In front of the Royal Thai Army Club the thuggish rump of a failed people’s revolution gathered to collect their reward. They were to hear the announcement of a temporary interruption of Thai democracy, so that an appointed council of “good men”, as dreamed up by their leader Suthep Thaugsuban, could save the country. Mr Suthep, a former deputy prime minister with the opposition Democrat party, was to be disappointed. There was already a stink of testosterone and aggression in the air. Young men, new veterans of a three-month-long protest against the government, were perched on lorries. They threatened by megaphone to storm the club and rid Thailand of the influence of the “Thaksin regime”, meaning Yingluck Shinawatra, the prime minister (pictured above); as well as her brother, the former prime minister, Thaksin, whom they see as pulling the strings from his refuge in Dubai; and everyone close to them. The protesters are calling their own movement “The People’s Committee for Absolute Democracy with the King as Head of State”. Here at the army club, miles away from the shopping malls and offices in the heart of Bangkok, Mr Suthep’s insurrection has to make do without the benefit of its more well-heeled supporters, the ones who post their revolutionary slogans on the walls of Facebook.
The army club made for an ironic venue. In the past its membership would have staged a coup and cut short the drama that was playing out inside. The prime minister, Yingluck Shinawatra (now only the caretaker prime minister), was locked in talks with the election commission over whether to suspend a snap poll which had been scheduled for February 2nd. Before the meeting, the commission had cited the possibility of violence and disruption as a reason for its demand: to delay the poll for 120 days. The constitutional court had ruled just days earlier that the election could be postponed in accordance with the constitution, though their ruling was apparently without legal basis. So, it extemporised, any delay must be settled by agreement between the government and the election commission. The government, for its part, insisted that the poll must go ahead. It was not deterred either by the commission’s inability to organise advance polling in the capital Bangkok on January 26th or by the killing of one of the anti-government protest leaders.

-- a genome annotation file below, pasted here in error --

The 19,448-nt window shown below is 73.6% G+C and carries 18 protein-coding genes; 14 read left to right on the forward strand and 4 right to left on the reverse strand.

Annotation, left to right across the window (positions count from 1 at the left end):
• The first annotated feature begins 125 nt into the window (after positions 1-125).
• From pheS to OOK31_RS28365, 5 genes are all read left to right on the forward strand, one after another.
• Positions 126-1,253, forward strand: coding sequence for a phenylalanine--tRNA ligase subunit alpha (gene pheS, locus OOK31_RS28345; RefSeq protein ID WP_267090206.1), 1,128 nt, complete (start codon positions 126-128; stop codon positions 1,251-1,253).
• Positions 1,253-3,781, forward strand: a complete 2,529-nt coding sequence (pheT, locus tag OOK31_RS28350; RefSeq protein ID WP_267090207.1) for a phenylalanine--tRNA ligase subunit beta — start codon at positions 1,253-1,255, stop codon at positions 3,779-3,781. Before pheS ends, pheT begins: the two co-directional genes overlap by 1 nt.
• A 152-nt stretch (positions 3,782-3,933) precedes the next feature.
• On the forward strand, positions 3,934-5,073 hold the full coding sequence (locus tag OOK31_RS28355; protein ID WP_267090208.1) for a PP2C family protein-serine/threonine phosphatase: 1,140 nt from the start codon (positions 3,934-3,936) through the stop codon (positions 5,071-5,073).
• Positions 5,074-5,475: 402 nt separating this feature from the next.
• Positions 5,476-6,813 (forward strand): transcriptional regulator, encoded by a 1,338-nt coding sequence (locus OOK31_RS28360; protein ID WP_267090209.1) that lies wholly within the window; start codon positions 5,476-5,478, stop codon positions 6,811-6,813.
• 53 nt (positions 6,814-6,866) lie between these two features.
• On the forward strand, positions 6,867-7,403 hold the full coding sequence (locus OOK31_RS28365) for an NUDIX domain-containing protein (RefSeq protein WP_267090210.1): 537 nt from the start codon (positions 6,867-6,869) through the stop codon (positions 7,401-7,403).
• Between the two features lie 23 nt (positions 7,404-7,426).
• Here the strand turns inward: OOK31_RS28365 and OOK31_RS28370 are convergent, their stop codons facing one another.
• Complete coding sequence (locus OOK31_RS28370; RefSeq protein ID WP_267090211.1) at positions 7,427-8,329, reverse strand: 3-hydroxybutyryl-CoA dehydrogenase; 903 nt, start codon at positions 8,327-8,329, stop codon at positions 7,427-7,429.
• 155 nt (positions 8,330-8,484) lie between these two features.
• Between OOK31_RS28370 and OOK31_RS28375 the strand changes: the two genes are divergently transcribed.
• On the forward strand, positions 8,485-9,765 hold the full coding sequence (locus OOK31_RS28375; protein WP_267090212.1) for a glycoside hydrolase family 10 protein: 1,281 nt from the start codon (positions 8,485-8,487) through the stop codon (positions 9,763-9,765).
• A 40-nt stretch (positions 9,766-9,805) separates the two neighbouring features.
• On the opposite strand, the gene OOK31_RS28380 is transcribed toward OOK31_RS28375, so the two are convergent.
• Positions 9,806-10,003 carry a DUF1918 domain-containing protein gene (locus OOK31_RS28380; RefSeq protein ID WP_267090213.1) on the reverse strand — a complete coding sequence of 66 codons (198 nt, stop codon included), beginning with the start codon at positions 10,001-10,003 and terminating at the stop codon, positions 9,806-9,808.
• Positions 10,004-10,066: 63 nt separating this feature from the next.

A dozen ambulances were parked outside the army club, which created the strange sense that the imminent meltdown of Thailand’s democracy might have medical consequences. Then, as if on cue, a shooting: a self-appointed guard of the protesters was shot in the leg and packed off to hospital bleeding, the gunman apprehended from the back of a motorbike. But soon the attention turned from the blood on the pavement back to the scheduled event, inside the club. Soldiers had begun trying to talk protesters out of their siege.
Two hours later, after the army had dispersed the crowds from the scene, the government announced that it would go ahead with the poll. This was unexpected. It was just two days earlier that roving mobs of anti-government protesters managed to shut down all 50 of the polling stations open for early voting in Bangkok. Early polling went ahead in 66 out of 77 provinces, but only 440,000 people, or 22% of the 2m eligible voters, cast their ballot.
Full Article: Elections in Thailand: The show must go on | The Economist.